Roger Cohen's New York Times column today, "Why Greece is Not Weimar," includes an interesting counterfactual observation.
After ominously asserting that Greece's "national humiliation, economic disaster, high immigration, political division and international tutelage" bear striking similarities to the conditions of Weimar Germany -- especially in light of the rise of the neo-Nazi political party, Golden Dawn, which is now the third largest in the country -- he proceeds to offer a counterfactual claim of consolation, writing:
"I have little doubt that if Greece were not part of the European Union, with the protection and example afforded by this much maligned democratic club, it would have tumbled into catastrophe by now, much as a humiliated Germany did after 1918. Europe has been Greece’s protector even as the single euro currency has been its tormentor....Through Europe, Greece has been saved from the fate of Weimar....It is critical to recall that the Union is Europe’s surest safeguard against the Continent’s darkest hours."
Cohen is correct that the EU's bailouts of Greece (totaling 240 billion Euros thus far) have kept the country from descending further into chaos. But he overlooks the fact that the EU (and especially Germany) has hardly been blameless for Greece's troubles. Whether Germany's violation of the EU agreed-upon limit of yearly borrowing of no more than 3% of GDP (which set the stage for Greece's own later violation of the limit) or its refusal to repay loans made under duress by the Greeks to Germany during World War II (which is hypocritical given the forgiveness of Germany's own massive debts after the war), not to mention to massive lending of French and German banks to Greek borrowers, Europe has also been partly responsible for Greece's current crisis.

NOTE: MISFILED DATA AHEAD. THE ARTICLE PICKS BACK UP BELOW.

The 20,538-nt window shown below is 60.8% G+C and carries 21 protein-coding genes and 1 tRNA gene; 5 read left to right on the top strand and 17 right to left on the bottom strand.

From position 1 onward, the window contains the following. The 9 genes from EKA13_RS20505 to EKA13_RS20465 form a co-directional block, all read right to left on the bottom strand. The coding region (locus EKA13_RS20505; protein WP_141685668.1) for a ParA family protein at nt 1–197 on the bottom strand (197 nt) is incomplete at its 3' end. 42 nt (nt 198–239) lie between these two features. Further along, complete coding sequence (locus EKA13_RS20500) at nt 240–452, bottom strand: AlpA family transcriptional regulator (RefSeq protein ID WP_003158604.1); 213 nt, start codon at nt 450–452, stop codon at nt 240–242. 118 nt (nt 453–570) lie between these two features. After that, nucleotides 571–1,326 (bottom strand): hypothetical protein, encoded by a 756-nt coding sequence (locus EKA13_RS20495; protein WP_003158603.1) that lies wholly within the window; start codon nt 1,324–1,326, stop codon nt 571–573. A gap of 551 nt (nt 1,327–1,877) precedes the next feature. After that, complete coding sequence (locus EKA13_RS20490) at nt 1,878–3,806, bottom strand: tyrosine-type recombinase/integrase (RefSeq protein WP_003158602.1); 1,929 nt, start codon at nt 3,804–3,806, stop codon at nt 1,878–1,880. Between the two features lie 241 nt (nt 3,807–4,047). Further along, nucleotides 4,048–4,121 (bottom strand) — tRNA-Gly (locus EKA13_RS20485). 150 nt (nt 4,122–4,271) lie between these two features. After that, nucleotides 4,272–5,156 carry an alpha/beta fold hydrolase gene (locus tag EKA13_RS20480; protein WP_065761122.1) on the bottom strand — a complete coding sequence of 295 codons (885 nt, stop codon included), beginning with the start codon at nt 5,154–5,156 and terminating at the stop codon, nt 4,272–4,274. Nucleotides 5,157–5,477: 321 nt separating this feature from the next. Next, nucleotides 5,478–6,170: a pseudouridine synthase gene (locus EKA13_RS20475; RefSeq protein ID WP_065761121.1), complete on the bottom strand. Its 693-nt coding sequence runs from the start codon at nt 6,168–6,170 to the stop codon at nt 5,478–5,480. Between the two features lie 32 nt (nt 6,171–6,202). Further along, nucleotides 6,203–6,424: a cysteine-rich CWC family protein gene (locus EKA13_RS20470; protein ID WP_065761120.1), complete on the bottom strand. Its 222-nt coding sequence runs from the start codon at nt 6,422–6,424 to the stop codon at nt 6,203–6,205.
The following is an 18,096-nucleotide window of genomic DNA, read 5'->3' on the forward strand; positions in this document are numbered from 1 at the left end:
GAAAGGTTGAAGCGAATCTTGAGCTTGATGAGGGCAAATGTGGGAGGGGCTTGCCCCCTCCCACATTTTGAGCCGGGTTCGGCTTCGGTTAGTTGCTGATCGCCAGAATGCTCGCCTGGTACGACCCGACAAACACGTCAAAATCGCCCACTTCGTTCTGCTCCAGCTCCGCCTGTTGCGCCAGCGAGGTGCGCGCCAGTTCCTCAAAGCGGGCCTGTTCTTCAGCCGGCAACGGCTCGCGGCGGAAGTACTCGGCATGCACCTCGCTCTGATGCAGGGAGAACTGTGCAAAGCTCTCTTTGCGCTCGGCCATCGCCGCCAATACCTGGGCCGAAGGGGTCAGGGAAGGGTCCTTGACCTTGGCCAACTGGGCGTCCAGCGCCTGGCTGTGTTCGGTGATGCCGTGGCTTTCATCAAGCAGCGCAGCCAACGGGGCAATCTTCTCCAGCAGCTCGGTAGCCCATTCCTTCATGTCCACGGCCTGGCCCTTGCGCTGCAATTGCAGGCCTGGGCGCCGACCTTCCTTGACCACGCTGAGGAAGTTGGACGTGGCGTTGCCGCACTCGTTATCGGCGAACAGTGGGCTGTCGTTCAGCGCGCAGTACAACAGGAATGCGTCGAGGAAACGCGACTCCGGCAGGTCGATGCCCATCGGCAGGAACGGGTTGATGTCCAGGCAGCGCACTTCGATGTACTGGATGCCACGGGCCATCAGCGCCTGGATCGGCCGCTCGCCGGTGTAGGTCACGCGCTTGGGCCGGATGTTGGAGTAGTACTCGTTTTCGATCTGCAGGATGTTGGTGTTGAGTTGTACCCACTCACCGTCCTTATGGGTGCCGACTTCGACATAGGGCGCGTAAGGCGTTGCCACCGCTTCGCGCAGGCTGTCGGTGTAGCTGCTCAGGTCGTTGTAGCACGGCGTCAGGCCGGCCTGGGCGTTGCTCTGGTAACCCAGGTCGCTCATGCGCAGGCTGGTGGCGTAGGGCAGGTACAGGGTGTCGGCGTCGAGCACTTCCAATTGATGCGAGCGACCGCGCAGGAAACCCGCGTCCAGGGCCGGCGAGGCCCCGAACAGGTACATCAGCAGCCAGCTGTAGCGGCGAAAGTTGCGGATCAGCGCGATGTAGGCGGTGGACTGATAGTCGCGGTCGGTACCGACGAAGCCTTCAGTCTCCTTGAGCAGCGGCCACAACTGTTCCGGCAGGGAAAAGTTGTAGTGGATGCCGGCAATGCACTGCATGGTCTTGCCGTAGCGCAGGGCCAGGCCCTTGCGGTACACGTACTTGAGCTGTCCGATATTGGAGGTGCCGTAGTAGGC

Counterfactuals can make us grateful that things aren't worse. But we should not forget that they can also help us recognize that things could also be better.